Silencing our inner critic

Having positive role models when we’re children is the key to an unwanted inner critic, but in times of continual stress and negativity, sadly it’s easy to see why we have it.

The first step of us being able to handle our inner critic is to become aware of our inner voice and how it operates. Ever since I was a small child, I’ve always had difficulty in moving away from mine. No matter how hard I tried, I couldn’t find a way to shift the voice in my head. It didn’t help living with negativity and abuse.

It’s that little voice that talks back at us when the mind is still that criticises, no matter how hard we try to silence it. It’s the harsh criticisms, the putdowns, telling us we’re not good enough.

When a parent continually engages in putdowns and retributions towards their child, that child’s inner critic will become relentless and unkind. It becomes a feeding ground for how we already feel about ourselves. Our inner critic if not dealt with, can leave us anxious, irritable and upset.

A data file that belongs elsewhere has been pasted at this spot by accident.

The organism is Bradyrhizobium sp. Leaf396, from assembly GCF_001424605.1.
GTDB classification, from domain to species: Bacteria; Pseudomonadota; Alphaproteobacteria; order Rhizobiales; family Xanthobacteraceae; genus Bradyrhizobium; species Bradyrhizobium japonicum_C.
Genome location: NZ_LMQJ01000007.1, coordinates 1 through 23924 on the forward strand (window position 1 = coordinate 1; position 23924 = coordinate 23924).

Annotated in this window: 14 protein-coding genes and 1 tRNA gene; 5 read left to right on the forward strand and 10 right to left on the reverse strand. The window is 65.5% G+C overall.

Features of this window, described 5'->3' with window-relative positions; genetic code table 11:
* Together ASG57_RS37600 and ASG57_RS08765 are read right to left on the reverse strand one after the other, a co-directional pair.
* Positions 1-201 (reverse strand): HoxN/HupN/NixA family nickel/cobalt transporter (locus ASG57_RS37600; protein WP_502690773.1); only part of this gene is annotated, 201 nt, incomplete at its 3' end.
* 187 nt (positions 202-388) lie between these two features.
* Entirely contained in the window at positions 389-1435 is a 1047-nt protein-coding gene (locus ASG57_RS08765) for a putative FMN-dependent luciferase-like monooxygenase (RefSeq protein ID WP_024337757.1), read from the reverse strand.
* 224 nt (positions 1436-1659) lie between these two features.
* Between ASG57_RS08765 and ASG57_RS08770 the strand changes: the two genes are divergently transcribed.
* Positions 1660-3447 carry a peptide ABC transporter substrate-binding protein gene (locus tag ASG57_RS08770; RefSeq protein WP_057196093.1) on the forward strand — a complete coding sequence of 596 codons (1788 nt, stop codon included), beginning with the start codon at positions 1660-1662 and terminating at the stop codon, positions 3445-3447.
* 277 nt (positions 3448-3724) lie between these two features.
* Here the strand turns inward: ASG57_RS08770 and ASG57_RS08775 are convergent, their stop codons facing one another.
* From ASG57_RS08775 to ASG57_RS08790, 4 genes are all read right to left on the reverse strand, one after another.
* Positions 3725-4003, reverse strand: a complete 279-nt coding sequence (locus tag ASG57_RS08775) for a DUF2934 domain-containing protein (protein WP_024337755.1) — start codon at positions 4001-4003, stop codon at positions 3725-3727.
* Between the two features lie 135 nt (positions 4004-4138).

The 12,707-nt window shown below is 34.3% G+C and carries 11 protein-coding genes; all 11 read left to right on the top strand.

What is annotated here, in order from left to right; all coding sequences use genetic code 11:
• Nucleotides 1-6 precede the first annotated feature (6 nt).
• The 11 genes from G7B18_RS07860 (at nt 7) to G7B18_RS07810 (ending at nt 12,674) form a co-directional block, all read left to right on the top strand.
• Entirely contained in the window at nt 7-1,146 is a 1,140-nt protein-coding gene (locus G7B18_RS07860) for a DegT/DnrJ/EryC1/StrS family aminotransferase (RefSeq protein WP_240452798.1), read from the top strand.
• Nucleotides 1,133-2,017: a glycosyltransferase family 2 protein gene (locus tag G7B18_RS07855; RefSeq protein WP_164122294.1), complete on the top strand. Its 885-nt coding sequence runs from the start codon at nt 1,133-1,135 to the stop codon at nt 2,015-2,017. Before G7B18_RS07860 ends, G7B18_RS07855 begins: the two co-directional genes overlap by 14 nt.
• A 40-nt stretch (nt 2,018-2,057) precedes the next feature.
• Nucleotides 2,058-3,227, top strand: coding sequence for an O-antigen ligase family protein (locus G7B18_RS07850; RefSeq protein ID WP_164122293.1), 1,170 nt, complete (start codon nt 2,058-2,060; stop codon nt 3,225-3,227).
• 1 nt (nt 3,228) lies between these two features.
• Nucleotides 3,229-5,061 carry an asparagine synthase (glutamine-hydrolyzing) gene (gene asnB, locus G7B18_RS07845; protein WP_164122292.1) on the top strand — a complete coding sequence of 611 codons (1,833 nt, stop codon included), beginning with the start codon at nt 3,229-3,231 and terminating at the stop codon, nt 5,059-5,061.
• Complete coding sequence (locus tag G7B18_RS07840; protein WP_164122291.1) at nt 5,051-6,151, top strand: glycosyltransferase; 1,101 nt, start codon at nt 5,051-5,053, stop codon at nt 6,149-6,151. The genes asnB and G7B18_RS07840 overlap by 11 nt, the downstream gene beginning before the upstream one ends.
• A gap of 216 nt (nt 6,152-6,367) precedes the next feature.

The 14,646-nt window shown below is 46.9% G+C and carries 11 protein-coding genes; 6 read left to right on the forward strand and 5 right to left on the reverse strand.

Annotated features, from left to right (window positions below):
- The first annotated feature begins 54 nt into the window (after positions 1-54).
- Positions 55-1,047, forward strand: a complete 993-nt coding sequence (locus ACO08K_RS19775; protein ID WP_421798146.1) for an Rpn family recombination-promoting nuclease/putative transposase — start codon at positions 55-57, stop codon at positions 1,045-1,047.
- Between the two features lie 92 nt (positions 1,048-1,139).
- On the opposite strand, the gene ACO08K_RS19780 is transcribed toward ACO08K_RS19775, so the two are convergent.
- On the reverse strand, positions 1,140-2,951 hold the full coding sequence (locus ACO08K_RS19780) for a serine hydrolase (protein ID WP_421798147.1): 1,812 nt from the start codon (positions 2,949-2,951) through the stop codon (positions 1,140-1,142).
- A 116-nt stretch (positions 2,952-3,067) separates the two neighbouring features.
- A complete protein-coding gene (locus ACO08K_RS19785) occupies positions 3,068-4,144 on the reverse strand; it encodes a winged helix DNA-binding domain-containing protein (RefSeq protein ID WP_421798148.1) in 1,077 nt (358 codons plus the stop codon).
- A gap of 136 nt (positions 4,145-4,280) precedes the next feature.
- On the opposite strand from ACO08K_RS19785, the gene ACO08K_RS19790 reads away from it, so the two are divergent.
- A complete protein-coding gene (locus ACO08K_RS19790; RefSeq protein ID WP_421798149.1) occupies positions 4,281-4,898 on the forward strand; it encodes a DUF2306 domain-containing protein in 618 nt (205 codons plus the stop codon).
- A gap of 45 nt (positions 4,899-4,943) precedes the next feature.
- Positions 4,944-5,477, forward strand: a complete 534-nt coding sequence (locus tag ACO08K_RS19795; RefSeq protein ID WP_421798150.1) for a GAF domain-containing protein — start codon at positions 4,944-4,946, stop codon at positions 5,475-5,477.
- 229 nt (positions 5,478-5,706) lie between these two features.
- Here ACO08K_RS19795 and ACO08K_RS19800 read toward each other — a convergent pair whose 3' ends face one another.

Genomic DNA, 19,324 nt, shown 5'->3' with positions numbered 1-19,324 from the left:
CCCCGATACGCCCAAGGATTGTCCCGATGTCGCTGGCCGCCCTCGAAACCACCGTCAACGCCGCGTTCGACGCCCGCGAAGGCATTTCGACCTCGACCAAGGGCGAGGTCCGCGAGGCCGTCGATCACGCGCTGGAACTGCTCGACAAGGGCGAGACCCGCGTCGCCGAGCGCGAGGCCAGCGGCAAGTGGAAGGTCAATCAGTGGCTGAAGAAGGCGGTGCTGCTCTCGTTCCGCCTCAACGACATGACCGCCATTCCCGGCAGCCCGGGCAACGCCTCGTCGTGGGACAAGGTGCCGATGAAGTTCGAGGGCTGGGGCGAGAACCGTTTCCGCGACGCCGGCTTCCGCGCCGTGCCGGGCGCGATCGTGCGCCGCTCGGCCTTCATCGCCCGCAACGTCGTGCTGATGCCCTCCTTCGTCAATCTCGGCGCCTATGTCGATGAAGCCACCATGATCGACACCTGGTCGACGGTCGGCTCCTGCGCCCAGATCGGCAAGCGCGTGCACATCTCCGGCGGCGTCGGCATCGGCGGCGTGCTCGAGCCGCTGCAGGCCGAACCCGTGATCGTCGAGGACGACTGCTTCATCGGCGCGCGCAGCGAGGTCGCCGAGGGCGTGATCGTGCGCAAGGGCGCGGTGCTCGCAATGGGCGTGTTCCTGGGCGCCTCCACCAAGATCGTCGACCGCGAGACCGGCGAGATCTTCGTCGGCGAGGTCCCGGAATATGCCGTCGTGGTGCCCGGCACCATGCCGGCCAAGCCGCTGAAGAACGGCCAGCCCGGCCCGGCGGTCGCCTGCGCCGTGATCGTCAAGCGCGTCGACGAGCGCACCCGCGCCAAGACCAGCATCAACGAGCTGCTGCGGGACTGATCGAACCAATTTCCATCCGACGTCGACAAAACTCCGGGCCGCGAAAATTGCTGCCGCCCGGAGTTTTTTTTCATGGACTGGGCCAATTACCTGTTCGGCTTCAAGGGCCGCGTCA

Whilst our early attitudes, beliefs and behaviours that we’re exposed to affect how we see ourselves initially, it’s the rejections that interfere with our self-perception that have an effect on the way we see ourselves and others.

It is those impressions that form the critical attitudes that become the voices in our heads. Of course, once we’re aware of our inner critic, we can work to challenge and silence it, by making a few personal changes to our lifestyle.

I am hoping my writing about our inner critic, will help me get rid of mine.

20 Nov, 2017

2 thoughts on “Silencing our inner critic

  1. My inner critic has always found something difficult or problematic, but I’ve never tried to suppress it or make it go away, it just peeled away over time.

    Perhaps I’m sharing my thoughts with my soul a little more now. But if I am to become the best version of myself, a little criticism just may be enlightening.

    1. Thanks Tim. Agreed. Yes, you’re right. I think these things do peel away over time, but can leave us fighting to take control of our thinking.

      And our inner critic although a conversation with the universe, knows us enough to understand why our inner thoughts are there, so is happy not to stand in judgment or become too critical.

      A little criticism is fine as you say, but when it comes to thinking about illness it can be quite frightening, soul destroying and frightening.

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